The 1960s-vintage BTR-60 wheeled armored personnel carrier is an armored personnel carrier mostly in name only. Yes, it’s wheeled. Yes, it carries personnel. No, it’s not armored to any meaningful degree.
Which is why Bulgaria’s big new donation to Ukraine of a hundred locally-upgraded BTR-60s isn’t the exciting news it might seem to be on its face. A BTR-60 is better than the alternative if the alternative is a pickup truck. But it’s not better than a modern mine-resistant truck or a tracked infantry fighting vehicle.
That Ukraine would even bother inducting a hundred old BTRs speaks to the Ukrainian armed forces’ bottomless appetite for combat vehicles as Russia’s wider war on Ukraine grinds into its 19th month.
Bulgarian defense minister Todor Tagarev announced the BTR transfer on Monday. But he was quick to explain the BTRs wouldn’t arrive fast, as the donation requires parliamentary approval. “As soon as the parliament returns to its sessions in September, I believe that this will be one of the priority tasks, and by the end of September or early October, we will have the ratification of this agreement. I think that then, the transfer can begin.”
The BTRs are likely to be 11-ton BTR-60PB-MD1s that have the same eight-wheel, 17-person chassis and turret-mounted 14.5-millimeter machine gun as other BTR-60s, but also boast uniquely Bulgarian modifications including a better night-vision and a new 250-horsepower Cummins diesel engine.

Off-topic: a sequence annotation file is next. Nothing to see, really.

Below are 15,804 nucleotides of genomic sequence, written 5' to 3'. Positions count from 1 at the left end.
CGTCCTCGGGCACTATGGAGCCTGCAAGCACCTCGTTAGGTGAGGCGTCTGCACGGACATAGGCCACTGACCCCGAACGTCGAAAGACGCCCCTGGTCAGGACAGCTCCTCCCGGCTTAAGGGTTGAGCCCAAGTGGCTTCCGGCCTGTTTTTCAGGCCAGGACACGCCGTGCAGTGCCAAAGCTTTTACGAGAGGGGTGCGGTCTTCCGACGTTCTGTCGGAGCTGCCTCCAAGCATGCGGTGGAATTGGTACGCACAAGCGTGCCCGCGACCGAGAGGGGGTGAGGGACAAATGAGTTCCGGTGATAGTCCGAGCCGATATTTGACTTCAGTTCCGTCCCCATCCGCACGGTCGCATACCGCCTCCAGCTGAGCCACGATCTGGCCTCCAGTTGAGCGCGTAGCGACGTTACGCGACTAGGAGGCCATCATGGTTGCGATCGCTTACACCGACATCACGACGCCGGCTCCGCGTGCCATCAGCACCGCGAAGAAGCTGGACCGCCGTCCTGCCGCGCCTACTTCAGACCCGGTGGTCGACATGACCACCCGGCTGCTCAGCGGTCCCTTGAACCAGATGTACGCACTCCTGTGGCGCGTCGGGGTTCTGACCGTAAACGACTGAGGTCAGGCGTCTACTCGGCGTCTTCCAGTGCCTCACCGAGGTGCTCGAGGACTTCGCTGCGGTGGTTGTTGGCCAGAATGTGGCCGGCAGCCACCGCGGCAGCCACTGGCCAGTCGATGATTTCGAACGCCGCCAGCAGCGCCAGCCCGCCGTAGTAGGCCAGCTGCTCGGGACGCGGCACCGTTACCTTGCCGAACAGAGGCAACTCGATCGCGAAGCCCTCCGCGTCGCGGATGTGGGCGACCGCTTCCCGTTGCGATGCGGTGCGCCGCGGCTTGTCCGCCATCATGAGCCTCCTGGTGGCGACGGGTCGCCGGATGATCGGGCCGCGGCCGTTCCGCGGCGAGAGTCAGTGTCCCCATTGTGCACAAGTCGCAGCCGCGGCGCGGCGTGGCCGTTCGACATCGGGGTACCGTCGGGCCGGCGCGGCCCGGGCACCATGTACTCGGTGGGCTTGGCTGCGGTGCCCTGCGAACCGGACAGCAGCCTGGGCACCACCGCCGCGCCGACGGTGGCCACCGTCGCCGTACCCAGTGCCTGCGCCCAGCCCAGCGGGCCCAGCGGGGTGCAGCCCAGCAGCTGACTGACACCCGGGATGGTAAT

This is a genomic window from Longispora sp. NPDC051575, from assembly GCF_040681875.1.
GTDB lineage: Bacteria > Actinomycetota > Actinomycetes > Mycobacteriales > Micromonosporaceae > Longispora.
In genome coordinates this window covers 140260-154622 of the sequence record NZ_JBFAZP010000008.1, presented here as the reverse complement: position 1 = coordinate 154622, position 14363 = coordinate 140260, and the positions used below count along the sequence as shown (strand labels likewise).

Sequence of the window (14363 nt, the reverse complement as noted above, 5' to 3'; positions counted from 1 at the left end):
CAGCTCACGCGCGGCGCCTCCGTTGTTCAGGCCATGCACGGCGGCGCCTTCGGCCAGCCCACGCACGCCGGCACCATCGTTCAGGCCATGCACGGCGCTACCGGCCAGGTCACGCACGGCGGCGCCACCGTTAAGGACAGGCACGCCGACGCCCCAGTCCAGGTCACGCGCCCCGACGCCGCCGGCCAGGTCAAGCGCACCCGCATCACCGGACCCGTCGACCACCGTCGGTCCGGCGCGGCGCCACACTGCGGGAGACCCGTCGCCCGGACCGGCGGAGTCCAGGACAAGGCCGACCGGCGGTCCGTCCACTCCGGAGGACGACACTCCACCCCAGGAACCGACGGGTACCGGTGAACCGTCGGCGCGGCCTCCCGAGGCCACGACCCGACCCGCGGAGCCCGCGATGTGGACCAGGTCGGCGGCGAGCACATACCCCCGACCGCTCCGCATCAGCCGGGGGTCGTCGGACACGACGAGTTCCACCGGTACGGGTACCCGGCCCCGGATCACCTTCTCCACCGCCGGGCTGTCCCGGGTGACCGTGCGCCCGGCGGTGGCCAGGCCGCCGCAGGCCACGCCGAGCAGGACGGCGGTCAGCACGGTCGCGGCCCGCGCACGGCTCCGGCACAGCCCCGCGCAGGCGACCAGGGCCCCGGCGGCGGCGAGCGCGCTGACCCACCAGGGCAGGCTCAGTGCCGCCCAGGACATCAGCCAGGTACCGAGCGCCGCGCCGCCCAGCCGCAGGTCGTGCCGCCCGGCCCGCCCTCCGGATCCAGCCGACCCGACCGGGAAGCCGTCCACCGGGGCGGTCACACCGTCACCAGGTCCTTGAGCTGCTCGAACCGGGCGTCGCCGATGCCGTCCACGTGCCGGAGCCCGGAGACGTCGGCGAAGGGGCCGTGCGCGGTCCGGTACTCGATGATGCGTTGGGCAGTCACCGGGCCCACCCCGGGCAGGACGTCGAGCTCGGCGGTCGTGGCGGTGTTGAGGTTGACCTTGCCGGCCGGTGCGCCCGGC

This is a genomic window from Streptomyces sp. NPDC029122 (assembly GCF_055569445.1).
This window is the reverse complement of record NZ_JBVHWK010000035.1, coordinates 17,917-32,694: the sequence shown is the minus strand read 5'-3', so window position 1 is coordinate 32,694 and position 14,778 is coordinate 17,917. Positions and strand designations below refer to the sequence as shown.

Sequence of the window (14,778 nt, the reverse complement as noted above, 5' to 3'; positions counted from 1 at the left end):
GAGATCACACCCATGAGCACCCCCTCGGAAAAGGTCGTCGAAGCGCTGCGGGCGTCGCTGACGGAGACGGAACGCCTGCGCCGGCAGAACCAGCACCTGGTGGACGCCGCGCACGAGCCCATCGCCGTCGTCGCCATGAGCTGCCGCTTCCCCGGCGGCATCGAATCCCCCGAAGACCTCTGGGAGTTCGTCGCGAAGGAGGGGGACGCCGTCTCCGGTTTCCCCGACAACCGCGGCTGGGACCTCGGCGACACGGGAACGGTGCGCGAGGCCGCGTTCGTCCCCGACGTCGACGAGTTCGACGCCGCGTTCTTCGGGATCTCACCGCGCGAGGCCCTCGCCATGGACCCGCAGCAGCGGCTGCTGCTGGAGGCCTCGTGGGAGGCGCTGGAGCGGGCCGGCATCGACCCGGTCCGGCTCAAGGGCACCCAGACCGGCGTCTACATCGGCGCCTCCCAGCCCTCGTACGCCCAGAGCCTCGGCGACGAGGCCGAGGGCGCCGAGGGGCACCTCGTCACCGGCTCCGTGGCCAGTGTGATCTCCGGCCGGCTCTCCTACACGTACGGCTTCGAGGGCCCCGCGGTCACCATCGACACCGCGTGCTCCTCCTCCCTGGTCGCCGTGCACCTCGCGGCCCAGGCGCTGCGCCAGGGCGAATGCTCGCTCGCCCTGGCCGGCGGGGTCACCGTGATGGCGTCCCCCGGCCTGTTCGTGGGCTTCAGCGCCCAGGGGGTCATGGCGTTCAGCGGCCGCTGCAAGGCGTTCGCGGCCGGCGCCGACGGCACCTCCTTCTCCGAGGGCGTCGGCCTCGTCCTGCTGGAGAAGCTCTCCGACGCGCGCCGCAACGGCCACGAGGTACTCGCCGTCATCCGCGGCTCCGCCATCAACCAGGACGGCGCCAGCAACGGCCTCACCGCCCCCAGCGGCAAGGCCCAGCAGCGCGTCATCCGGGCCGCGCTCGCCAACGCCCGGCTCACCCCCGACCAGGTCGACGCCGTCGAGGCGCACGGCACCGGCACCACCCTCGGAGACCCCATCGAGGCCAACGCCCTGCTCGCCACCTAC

But the early-2000s enhancements did nothing to improve the BTR-60’s greatest weakness: its nine-millimeter steel armor. Protection so flimsy that a determined machine-gunner easily could knock out a BTR.
The Bulgarian army acquired around 150 BTR-60PB-MD1s. Today they’re in storage. Transferring a hundred of the wheeled APCs wouldn’t impact Bulgaria’s own defense capabilities, the government concluded.
That old BTR models are vulnerable is obvious in the statistics. Ukraine went to war in February 2022 with just a handful of BTR-60s, reactivated scores of old stored BTRs mostly to add mobility to reserve and national guard formations and already has written off 20 of them. The Russian army mostly deploys newer BTR-70s and -80s but has written off hundreds of them.
A BTR shouldn’t venture anywhere near the front line, and the Ukrainian defense ministry knows it. When Ukrainian firm Practika proposed to modify old Soviet-vintage BTR-60s with a new turret and thicker armor and redesignate them as BTR-60Ms, the plan was for the upgraded vehicles to escort road convoys—a role that shouldn’t require heavy armor protection.
The Russian invasion in February 2022 disrupted plans for serial production of the BTR-60M, but a solitary upgraded BTR-60 did make a brief appearance back in February.
The ex-Bulgarian BTR-60PB-MD1 isn’t as heavily armored as the BTR-60M is, but it should be perfectly capable of shepherding trucks along roads behind the front. Just don’t expect it to last very long at the front.